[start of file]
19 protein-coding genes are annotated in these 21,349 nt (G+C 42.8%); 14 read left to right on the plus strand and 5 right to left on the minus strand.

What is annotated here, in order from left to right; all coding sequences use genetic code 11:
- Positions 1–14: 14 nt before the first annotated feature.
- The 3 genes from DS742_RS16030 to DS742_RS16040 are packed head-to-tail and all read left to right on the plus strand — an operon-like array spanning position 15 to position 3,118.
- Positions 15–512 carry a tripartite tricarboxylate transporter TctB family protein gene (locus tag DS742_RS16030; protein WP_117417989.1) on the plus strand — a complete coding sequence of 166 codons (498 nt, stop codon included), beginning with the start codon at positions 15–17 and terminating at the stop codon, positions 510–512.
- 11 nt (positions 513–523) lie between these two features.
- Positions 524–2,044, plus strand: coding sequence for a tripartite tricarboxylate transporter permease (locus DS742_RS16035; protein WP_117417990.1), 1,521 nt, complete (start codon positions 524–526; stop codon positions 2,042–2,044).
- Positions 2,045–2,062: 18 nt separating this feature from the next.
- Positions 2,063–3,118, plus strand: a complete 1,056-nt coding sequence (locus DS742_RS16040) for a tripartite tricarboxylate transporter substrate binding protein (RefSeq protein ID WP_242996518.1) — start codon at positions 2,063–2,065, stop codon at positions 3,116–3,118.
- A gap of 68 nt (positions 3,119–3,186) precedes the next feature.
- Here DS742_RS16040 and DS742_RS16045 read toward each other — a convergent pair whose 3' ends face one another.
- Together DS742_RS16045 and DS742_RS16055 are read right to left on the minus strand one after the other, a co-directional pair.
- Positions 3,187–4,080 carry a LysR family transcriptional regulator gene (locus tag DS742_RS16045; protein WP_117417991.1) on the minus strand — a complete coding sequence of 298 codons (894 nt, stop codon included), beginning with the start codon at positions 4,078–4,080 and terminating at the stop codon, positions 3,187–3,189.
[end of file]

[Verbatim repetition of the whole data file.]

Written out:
19 protein-coding genes are annotated in these 21,349 nt (G+C 42.8%); 14 read left to right on the plus strand and 5 right to left on the minus strand.

What is annotated here, in order from left to right; all coding sequences use genetic code 11:
- Positions 1–14: 14 nt before the first annotated feature.
- The 3 genes from DS742_RS16030 to DS742_RS16040 are packed head-to-tail and all read left to right on the plus strand — an operon-like array spanning position 15 to position 3,118.
- Positions 15–512 carry a tripartite tricarboxylate transporter TctB family protein gene (locus tag DS742_RS16030; protein WP_117417989.1) on the plus strand — a complete coding sequence of 166 codons (498 nt, stop codon included), beginning with the start codon at positions 15–17 and terminating at the stop codon, positions 510–512.
- 11 nt (positions 513–523) lie between these two features.
- Positions 524–2,044, plus strand: coding sequence for a tripartite tricarboxylate transporter permease (locus DS742_RS16035; protein WP_117417990.1), 1,521 nt, complete (start codon positions 524–526; stop codon positions 2,042–2,044).
- Positions 2,045–2,062: 18 nt separating this feature from the next.
- Positions 2,063–3,118, plus strand: a complete 1,056-nt coding sequence (locus DS742_RS16040) for a tripartite tricarboxylate transporter substrate binding protein (RefSeq protein ID WP_242996518.1) — start codon at positions 2,063–2,065, stop codon at positions 3,116–3,118.
- A gap of 68 nt (positions 3,119–3,186) precedes the next feature.
- Here DS742_RS16040 and DS742_RS16045 read toward each other — a convergent pair whose 3' ends face one another.
- Together DS742_RS16045 and DS742_RS16055 are read right to left on the minus strand one after the other, a co-directional pair.
- Positions 3,187–4,080 carry a LysR family transcriptional regulator gene (locus tag DS742_RS16045; protein WP_117417991.1) on the minus strand — a complete coding sequence of 298 codons (894 nt, stop codon included), beginning with the start codon at positions 4,078–4,080 and terminating at the stop codon, positions 3,187–3,189.